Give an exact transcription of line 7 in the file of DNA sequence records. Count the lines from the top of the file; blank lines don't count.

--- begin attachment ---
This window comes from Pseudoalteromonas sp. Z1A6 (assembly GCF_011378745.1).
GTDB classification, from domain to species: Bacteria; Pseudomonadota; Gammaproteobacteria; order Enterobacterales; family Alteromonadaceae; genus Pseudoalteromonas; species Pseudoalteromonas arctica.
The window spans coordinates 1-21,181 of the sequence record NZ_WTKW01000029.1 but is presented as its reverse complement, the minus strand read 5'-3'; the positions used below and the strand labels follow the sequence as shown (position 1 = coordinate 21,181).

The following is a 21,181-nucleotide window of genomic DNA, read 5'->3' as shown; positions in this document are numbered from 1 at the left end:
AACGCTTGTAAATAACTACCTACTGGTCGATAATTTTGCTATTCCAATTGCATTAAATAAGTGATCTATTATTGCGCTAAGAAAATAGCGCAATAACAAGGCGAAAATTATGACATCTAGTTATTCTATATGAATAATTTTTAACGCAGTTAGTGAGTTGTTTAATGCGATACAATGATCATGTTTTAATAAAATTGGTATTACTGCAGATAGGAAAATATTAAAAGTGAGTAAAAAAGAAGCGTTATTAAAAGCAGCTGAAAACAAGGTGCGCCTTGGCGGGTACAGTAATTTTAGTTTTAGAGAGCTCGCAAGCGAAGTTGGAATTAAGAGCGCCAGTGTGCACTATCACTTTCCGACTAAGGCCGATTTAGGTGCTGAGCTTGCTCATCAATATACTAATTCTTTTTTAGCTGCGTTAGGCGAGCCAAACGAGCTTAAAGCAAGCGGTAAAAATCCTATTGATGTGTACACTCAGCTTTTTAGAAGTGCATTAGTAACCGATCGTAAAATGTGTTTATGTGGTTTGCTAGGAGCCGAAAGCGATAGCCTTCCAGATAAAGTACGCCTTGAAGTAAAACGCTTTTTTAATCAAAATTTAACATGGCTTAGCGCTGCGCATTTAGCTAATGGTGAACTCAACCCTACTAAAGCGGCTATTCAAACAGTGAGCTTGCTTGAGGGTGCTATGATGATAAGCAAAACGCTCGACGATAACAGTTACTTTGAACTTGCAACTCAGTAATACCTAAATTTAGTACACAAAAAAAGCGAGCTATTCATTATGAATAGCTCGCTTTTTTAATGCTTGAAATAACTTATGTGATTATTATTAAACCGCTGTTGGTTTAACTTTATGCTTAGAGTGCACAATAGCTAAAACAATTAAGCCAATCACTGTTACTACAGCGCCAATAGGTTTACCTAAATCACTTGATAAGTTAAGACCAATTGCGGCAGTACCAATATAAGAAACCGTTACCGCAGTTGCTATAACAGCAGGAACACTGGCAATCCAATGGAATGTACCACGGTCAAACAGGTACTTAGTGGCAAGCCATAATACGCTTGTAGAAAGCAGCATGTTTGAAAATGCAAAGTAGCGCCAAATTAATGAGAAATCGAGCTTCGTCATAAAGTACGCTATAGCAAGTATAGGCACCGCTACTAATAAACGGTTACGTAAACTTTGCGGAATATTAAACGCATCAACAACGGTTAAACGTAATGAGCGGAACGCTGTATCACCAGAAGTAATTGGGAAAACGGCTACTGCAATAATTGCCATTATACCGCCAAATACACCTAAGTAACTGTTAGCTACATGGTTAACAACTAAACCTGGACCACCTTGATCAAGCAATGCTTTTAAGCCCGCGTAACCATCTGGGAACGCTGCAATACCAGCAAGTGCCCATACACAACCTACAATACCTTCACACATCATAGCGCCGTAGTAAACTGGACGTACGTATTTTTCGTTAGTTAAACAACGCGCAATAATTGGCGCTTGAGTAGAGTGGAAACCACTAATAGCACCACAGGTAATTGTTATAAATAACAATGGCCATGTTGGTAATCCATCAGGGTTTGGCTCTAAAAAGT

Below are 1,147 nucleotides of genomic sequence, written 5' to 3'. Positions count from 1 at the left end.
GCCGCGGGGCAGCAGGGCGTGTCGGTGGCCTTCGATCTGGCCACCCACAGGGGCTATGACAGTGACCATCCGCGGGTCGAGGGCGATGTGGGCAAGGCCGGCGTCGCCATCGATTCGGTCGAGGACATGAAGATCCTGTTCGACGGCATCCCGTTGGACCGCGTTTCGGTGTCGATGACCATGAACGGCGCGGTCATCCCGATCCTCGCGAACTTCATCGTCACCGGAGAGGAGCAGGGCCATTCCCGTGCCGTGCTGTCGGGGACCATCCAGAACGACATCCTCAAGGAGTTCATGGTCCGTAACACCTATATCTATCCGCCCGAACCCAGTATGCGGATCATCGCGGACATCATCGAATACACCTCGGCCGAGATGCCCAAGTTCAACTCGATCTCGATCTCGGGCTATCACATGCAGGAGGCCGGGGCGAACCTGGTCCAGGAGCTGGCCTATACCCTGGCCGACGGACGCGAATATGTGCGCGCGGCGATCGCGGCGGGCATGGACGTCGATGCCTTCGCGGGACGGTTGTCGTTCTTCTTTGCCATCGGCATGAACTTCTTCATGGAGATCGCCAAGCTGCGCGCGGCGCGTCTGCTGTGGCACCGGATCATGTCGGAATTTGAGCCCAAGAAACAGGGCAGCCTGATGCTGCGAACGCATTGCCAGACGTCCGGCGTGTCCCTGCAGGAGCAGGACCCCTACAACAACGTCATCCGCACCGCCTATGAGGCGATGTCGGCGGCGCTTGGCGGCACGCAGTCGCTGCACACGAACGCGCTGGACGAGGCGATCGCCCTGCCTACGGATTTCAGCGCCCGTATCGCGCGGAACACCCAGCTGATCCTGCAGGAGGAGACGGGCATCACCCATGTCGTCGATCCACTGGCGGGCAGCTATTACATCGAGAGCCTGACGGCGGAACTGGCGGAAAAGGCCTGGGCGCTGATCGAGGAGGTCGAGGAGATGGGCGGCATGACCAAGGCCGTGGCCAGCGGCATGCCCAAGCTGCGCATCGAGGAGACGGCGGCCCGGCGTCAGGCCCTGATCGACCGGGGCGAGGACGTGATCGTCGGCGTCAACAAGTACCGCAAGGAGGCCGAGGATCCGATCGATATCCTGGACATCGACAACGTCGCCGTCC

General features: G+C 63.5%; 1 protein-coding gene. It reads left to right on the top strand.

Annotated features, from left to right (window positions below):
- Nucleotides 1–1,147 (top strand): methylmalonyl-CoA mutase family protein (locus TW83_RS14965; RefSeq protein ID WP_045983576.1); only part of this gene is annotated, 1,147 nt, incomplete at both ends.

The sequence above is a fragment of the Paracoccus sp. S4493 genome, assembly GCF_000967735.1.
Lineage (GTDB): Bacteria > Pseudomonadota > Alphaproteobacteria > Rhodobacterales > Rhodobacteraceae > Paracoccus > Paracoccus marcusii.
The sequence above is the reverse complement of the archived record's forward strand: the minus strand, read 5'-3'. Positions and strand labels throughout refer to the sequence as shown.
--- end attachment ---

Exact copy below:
GCCGCGGGGCAGCAGGGCGTGTCGGTGGCCTTCGATCTGGCCACCCACAGGGGCTATGACAGTGACCATCCGCGGGTCGAGGGCGATGTGGGCAAGGCCGGCGTCGCCATCGATTCGGTCGAGGACATGAAGATCCTGTTCGACGGCATCCCGTTGGACCGCGTTTCGGTGTCGATGACCATGAACGGCGCGGTCATCCCGATCCTCGCGAACTTCATCGTCACCGGAGAGGAGCAGGGCCATTCCCGTGCCGTGCTGTCGGGGACCATCCAGAACGACATCCTCAAGGAGTTCATGGTCCGTAACACCTATATCTATCCGCCCGAACCCAGTATGCGGATCATCGCGGACATCATCGAATACACCTCGGCCGAGATGCCCAAGTTCAACTCGATCTCGATCTCGGGCTATCACATGCAGGAGGCCGGGGCGAACCTGGTCCAGGAGCTGGCCTATACCCTGGCCGACGGACGCGAATATGTGCGCGCGGCGATCGCGGCGGGCATGGACGTCGATGCCTTCGCGGGACGGTTGTCGTTCTTCTTTGCCATCGGCATGAACTTCTTCATGGAGATCGCCAAGCTGCGCGCGGCGCGTCTGCTGTGGCACCGGATCATGTCGGAATTTGAGCCCAAGAAACAGGGCAGCCTGATGCTGCGAACGCATTGCCAGACGTCCGGCGTGTCCCTGCAGGAGCAGGACCCCTACAACAACGTCATCCGCACCGCCTATGAGGCGATGTCGGCGGCGCTTGGCGGCACGCAGTCGCTGCACACGAACGCGCTGGACGAGGCGATCGCCCTGCCTACGGATTTCAGCGCCCGTATCGCGCGGAACACCCAGCTGATCCTGCAGGAGGAGACGGGCATCACCCATGTCGTCGATCCACTGGCGGGCAGCTATTACATCGAGAGCCTGACGGCGGAACTGGCGGAAAAGGCCTGGGCGCTGATCGAGGAGGTCGAGGAGATGGGCGGCATGACCAAGGCCGTGGCCAGCGGCATGCCCAAGCTGCGCATCGAGGAGACGGCGGCCCGGCGTCAGGCCCTGATCGACCGGGGCGAGGACGTGATCGTCGGCGTCAACAAGTACCGCAAGGAGGCCGAGGATCCGATCGATATCCTGGACATCGACAACGTCGCCGTCC